analysis was in its incipiency a misguided afterthought . . . the concept now
carries dispositive force in First Amendment doctrine”).
6. See infra Part II (discussing the three meanings or “categories” of the
But a simple linguistic misunderstanding cannot be the full
explanation. An additional problem arises from the
misapplication of what Armijo calls the “marketplace theory” of
the First Amendment.8 Courts have overwhelmingly applied the
marketplace theory when analyzing speech restrictions, justifying
the value of speech based on its contribution to the marketplace
of ideas.9 This has been to the detriment of speakers challenging
speech restrictions, who have been forced to prove that their
speech (in its intended form) is unique and irreplaceable. If a
regulation seems to remove easily replaceable speech from the
marketplace, then that regulation is frequently upheld as having
no real harm.10
The answer to these errors, I propose, is not to move to the
alternative “self-autonomy” theory,11 which focuses on the rights
of speakers rather than the effects on listeners.12 That theory is
implausible as a definition of speech rights since it can protect
choices unrelated to the perception of an audience. Instead, the
answer is to move to a modified version of the marketplace
theory, one that is still listener-focused but not open to judicial
balancing. Under this view, any regulation that affects the
experience of listeners is a violation of free speech rights. The job
of courts should be limited to determining only whether a
regulation has altered the experience of listeners. Once this
objective line is crossed, the regulation qualifies as a speech
restriction and should only be upheld if it passes a strict test such
as the one Armijo proposes. 13
8. See Armijo, supra note 1, at 1705 (“Ample alternative channels
respects marketplace theory in those cases where alternatives are found to be
poor substitutes, but disrespects marketplace theory in those cases where
alternatives are found to be proper substitutes.”).
9. See id. at 1696 (describing marketplace theory as “the dominant theory
of the First Amendment”).
10. See id. at 1665 (“The restrained expression can thus still contribute to
the search for truth, so the harm the restriction causes, both to the speaker and
to listeners participating in the broader speech market, is minimal.”).
11. See generally id. at 1689–95 (discussing the self-autonomy theory).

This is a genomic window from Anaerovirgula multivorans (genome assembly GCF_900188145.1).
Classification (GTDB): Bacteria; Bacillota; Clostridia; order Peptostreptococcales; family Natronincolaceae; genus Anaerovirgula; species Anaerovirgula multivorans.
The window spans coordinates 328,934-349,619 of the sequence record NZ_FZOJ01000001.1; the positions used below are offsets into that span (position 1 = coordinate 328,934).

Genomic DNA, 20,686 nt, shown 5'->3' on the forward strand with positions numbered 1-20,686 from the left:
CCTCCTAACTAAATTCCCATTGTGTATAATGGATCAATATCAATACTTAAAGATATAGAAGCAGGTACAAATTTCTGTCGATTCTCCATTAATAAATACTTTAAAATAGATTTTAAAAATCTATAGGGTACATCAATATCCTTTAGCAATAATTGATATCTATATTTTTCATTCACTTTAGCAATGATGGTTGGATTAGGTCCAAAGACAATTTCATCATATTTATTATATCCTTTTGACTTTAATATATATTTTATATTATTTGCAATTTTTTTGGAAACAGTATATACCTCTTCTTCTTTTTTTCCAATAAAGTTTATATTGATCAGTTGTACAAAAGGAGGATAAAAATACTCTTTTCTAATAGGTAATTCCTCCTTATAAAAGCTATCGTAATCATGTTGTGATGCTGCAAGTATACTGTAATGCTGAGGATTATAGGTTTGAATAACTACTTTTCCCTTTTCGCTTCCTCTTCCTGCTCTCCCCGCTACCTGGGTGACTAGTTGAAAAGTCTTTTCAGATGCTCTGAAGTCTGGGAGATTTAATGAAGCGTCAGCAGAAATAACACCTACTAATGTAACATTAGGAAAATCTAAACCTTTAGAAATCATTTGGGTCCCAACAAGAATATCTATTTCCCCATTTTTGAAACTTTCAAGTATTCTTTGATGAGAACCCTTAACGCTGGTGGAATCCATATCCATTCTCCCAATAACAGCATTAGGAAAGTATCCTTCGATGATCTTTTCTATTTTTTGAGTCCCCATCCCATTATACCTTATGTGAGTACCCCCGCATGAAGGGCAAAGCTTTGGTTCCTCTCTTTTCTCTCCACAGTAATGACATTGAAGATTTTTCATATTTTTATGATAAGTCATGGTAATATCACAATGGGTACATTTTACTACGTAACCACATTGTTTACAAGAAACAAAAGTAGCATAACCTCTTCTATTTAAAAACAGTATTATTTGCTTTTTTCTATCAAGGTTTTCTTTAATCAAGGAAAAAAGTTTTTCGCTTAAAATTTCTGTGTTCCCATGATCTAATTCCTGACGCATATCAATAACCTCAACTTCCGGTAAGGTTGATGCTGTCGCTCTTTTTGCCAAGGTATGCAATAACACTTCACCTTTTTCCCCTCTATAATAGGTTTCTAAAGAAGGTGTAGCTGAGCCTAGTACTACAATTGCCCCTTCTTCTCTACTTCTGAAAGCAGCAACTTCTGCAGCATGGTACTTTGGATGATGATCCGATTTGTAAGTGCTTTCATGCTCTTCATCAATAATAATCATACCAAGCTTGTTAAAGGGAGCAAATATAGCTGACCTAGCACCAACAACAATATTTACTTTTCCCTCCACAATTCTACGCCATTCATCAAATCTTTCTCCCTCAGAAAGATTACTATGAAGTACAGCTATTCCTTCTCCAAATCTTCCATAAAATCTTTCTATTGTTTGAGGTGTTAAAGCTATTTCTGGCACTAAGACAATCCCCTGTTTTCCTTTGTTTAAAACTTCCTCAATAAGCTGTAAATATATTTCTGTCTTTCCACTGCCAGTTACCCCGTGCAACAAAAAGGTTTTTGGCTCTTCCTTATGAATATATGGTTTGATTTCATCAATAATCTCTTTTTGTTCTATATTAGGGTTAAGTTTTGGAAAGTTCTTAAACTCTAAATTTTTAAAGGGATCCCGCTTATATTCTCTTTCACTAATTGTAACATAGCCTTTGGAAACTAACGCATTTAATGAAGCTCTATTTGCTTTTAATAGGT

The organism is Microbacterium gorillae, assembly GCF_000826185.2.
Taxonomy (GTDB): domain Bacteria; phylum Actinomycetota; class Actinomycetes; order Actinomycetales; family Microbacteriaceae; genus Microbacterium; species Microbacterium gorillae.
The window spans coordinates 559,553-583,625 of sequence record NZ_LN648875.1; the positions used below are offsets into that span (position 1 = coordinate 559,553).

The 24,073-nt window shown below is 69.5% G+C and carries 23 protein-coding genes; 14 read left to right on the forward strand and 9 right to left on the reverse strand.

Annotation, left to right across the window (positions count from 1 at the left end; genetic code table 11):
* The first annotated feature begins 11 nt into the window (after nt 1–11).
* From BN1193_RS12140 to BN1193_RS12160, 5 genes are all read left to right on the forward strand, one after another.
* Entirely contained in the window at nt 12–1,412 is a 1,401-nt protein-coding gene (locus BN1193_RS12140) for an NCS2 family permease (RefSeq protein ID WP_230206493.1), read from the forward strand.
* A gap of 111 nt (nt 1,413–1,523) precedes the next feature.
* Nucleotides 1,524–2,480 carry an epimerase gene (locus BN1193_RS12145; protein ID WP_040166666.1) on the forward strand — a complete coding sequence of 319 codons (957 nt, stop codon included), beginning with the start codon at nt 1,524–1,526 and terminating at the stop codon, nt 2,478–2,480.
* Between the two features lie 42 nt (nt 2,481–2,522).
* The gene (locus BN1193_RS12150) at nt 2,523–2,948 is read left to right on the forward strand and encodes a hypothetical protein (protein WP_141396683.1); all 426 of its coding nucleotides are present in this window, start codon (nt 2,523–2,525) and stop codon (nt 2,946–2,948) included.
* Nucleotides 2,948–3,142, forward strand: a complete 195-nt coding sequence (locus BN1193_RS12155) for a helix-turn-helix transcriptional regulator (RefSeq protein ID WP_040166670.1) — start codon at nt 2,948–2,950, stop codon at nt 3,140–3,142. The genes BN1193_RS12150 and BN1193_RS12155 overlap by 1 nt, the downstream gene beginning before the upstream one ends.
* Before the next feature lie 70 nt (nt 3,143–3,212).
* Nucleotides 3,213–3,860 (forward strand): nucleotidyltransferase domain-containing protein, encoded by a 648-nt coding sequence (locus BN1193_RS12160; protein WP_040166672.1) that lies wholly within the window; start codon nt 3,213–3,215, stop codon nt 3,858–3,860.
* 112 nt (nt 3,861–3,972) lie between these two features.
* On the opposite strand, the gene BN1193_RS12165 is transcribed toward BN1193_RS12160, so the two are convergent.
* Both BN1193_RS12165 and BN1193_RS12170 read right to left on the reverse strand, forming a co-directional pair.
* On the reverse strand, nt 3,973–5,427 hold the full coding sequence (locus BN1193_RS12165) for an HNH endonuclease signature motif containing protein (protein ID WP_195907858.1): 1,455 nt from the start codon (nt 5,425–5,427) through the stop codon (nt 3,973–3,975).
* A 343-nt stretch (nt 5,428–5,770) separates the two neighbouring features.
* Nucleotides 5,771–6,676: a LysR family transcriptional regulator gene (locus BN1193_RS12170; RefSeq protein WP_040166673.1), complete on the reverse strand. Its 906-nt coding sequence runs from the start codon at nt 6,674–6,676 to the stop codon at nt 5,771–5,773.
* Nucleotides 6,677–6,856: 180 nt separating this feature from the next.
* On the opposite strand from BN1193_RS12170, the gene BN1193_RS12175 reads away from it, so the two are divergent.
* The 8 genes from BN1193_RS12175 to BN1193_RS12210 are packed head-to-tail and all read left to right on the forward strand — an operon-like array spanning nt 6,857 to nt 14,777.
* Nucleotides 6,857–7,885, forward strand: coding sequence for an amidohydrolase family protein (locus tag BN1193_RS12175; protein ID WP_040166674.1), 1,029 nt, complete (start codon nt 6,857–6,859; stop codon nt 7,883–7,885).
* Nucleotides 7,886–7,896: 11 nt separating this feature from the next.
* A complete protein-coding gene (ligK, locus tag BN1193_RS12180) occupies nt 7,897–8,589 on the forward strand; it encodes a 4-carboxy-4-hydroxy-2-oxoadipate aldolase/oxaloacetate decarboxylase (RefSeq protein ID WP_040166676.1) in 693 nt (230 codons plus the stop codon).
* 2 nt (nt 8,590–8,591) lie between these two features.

12. See id. at 1690–91 (“Accordingly, for self-autonomy theory, it is the
speaker’s choice of expression that is . . . ‘the crucial factor in justifying
protection’ of that expression.” (quoting C. EDWIN BAKER, HUMAN LIBERTY AND
FREEDOM OF SPEECH 52 (1989))).
13. See infra Part IV (elaborating on this solution).
Finally, I will consider why courts have been willing to use
the AAC doctrine to uphold regulations that manifestly interfere
with the content of a speaker’s message, such as the regulation in
O’Brien. One reason, I will argue, is that courts wish to avoid an
uncomfortable fact: if breaking a law is a uniquely powerful form
of expression against that law, then enforcing the law inherently
places an asymmetrical burden on critics of the status quo. For a
legal regime that prides itself on striving for viewpoint neutrality,
this asymmetry is not only an unfortunate fact, but also an
unavoidable one. Courts should acknowledge it, so as to be
clear-eyed in measuring the burden that a regulation places on
II. The Three Meanings of “Channel”
Much of the confusion surrounding the “ample alternative
channel” doctrine arises from linguistic imprecision. Laying out
the three possible meanings of the word “channel” at the outset
will help clarify the distinctions drawn later in this response.
First, there are cases where two different “channels” can be
used to carry the same message to the same set of recipients. For
example, suppose that a letter could be carried by truck to your
city and then placed in your mailbox on Wednesday morning.
Alternatively, that same letter could be carried to your city by
plane and then placed in your mailbox on Wednesday morning.
The truck and the plane are two alternative “channels” by which